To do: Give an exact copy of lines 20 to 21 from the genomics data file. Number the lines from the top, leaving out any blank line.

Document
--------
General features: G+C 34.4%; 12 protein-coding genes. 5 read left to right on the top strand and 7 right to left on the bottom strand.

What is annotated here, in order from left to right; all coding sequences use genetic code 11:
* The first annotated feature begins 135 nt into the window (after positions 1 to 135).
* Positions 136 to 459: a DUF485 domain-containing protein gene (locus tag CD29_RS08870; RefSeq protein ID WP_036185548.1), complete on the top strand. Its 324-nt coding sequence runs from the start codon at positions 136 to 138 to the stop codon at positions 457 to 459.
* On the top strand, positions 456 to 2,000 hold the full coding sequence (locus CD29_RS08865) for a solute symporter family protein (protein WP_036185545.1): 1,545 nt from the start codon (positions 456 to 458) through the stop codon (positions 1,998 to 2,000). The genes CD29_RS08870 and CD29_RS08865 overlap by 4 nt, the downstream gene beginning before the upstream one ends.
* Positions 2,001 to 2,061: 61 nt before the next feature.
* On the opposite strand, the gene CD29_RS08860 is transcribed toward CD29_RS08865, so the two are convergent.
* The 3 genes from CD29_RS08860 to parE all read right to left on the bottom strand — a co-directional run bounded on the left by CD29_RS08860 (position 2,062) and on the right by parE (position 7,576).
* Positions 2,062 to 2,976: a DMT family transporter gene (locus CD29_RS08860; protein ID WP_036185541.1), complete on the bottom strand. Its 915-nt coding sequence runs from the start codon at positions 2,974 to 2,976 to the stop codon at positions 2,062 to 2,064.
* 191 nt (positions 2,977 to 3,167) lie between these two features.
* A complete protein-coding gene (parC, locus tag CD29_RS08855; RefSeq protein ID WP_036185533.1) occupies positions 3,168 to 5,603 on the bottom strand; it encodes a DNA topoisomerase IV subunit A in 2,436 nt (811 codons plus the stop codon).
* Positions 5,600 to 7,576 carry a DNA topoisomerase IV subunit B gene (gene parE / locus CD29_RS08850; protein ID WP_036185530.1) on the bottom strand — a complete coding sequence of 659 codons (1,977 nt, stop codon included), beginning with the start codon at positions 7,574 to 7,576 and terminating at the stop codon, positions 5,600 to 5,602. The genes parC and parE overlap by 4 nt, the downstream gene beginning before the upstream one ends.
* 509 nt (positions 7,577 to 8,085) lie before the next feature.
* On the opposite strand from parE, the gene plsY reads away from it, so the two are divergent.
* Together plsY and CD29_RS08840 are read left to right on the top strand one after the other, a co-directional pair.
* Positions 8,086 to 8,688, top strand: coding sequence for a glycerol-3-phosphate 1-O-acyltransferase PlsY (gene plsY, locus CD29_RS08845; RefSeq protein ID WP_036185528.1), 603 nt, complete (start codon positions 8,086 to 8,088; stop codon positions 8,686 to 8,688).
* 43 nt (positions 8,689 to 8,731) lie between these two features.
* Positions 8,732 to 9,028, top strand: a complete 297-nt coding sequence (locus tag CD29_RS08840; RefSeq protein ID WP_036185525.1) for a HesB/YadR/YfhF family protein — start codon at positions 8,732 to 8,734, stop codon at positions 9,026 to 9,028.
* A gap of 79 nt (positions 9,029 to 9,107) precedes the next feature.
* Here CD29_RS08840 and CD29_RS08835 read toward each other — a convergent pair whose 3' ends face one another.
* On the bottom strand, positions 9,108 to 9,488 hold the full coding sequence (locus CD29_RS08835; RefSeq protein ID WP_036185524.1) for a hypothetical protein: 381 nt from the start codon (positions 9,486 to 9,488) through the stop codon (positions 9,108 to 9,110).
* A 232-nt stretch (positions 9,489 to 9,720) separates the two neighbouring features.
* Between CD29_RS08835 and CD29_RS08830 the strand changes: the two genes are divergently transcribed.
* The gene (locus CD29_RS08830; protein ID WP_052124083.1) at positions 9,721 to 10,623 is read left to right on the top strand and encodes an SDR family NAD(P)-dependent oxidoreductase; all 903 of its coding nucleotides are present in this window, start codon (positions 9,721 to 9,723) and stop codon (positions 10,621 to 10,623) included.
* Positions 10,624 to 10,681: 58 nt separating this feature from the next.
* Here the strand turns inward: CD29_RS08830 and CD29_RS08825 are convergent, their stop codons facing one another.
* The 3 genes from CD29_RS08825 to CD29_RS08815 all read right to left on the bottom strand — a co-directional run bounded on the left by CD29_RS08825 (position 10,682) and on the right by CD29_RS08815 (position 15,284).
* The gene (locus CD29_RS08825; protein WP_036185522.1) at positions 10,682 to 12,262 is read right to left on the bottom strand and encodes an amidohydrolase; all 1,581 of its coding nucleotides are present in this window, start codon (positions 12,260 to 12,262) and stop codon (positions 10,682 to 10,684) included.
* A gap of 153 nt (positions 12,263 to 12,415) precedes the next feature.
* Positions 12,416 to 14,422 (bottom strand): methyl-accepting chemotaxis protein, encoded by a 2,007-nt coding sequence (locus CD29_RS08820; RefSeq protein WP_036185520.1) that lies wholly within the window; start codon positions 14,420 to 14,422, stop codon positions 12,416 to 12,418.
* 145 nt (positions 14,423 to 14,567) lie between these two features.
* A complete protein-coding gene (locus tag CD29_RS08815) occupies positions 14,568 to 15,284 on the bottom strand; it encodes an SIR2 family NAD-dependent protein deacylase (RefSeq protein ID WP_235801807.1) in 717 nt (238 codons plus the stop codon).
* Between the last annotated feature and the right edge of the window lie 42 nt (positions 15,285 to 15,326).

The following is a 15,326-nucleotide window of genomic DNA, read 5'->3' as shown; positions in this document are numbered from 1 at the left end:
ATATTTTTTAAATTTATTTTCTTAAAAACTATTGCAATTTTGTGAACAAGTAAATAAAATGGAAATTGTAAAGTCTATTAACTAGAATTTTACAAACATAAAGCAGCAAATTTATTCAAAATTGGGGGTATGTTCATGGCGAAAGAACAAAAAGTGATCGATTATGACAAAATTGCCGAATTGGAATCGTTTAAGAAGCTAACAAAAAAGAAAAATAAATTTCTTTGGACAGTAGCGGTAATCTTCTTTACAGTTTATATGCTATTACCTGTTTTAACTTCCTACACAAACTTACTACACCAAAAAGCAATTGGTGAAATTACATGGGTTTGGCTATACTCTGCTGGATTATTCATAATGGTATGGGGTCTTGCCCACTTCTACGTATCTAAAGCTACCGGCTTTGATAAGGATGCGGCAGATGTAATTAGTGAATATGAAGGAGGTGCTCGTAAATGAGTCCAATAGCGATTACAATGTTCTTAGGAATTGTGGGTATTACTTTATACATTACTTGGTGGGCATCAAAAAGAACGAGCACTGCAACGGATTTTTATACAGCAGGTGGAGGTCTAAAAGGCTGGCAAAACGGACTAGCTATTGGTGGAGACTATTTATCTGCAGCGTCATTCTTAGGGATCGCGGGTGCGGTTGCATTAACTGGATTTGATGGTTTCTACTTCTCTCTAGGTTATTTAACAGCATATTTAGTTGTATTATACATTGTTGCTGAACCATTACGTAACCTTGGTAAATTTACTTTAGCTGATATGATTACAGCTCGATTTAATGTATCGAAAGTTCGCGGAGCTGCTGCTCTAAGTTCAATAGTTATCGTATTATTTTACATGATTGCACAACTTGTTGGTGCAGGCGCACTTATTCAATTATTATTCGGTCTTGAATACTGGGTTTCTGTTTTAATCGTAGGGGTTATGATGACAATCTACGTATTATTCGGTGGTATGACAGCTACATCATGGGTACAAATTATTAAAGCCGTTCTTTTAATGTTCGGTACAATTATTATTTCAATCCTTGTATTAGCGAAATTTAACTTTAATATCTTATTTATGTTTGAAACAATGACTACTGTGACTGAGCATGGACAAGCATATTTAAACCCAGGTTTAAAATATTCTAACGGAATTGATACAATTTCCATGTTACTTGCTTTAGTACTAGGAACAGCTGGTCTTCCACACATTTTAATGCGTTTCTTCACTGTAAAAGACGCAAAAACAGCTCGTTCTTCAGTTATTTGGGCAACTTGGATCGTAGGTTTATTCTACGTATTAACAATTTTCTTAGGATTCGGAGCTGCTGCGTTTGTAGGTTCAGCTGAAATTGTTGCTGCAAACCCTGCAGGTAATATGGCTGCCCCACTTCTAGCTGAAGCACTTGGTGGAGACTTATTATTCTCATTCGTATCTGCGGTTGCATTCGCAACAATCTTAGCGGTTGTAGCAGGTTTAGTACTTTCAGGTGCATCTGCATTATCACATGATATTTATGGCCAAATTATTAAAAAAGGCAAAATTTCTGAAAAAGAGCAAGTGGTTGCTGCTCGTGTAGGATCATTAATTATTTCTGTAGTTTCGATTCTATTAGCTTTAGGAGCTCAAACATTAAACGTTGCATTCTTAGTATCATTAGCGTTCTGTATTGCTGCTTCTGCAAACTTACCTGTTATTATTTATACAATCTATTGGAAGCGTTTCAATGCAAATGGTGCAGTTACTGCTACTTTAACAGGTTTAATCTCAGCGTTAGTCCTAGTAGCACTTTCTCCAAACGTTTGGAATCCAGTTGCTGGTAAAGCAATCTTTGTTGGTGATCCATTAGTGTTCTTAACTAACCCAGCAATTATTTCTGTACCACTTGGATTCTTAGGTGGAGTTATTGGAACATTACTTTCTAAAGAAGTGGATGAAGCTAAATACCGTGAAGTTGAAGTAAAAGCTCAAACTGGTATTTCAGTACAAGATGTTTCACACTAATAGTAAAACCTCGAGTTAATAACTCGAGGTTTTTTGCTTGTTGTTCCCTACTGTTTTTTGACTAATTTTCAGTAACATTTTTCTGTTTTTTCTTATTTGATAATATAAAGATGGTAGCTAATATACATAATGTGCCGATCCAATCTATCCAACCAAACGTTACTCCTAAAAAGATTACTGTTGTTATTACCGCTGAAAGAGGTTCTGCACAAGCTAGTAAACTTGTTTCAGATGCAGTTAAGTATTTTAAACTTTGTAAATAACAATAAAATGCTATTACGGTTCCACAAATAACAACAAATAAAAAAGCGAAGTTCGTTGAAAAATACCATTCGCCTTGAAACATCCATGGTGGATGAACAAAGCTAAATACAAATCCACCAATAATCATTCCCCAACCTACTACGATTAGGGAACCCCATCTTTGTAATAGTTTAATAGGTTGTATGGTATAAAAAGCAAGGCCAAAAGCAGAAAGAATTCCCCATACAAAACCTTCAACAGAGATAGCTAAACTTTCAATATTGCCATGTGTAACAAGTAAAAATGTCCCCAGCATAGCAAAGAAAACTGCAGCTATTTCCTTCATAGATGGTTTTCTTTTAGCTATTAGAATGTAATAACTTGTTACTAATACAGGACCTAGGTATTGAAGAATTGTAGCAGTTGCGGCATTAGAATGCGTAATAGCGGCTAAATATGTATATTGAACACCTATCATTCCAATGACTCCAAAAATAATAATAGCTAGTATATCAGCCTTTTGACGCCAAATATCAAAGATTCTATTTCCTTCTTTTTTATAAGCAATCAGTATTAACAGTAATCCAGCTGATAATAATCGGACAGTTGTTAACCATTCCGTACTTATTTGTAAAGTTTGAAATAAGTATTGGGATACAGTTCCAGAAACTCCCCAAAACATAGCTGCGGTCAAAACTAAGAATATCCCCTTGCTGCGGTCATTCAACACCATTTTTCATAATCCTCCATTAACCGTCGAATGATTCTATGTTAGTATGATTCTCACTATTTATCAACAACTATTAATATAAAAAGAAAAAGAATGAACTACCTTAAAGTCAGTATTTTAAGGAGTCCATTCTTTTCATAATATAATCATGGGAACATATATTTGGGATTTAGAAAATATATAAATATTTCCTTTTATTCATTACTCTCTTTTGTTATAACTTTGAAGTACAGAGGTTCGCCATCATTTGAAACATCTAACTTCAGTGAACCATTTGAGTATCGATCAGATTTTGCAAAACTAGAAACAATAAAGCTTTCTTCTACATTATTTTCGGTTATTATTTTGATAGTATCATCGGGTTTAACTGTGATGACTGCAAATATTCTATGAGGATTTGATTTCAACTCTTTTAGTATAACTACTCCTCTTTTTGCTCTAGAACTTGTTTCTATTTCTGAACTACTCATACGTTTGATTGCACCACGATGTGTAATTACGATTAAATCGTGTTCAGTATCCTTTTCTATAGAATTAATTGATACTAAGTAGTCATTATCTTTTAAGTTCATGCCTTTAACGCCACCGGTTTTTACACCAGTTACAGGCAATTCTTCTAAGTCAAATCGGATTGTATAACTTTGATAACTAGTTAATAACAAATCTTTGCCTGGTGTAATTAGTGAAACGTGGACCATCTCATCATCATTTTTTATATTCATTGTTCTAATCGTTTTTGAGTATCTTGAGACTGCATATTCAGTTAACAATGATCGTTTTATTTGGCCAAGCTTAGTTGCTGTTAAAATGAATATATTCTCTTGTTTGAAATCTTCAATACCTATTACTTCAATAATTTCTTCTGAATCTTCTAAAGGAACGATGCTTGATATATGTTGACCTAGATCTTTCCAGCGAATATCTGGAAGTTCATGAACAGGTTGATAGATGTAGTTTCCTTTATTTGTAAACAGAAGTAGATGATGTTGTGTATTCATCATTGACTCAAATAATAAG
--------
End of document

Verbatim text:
* Here CD29_RS08840 and CD29_RS08835 read toward each other — a convergent pair whose 3' ends face one another.
* On the bottom strand, positions 9,108 to 9,488 hold the full coding sequence (locus CD29_RS08835; RefSeq protein ID WP_036185524.1) for a hypothetical protein: 381 nt from the start codon (positions 9,486 to 9,488) through the stop codon (positions 9,108 to 9,110).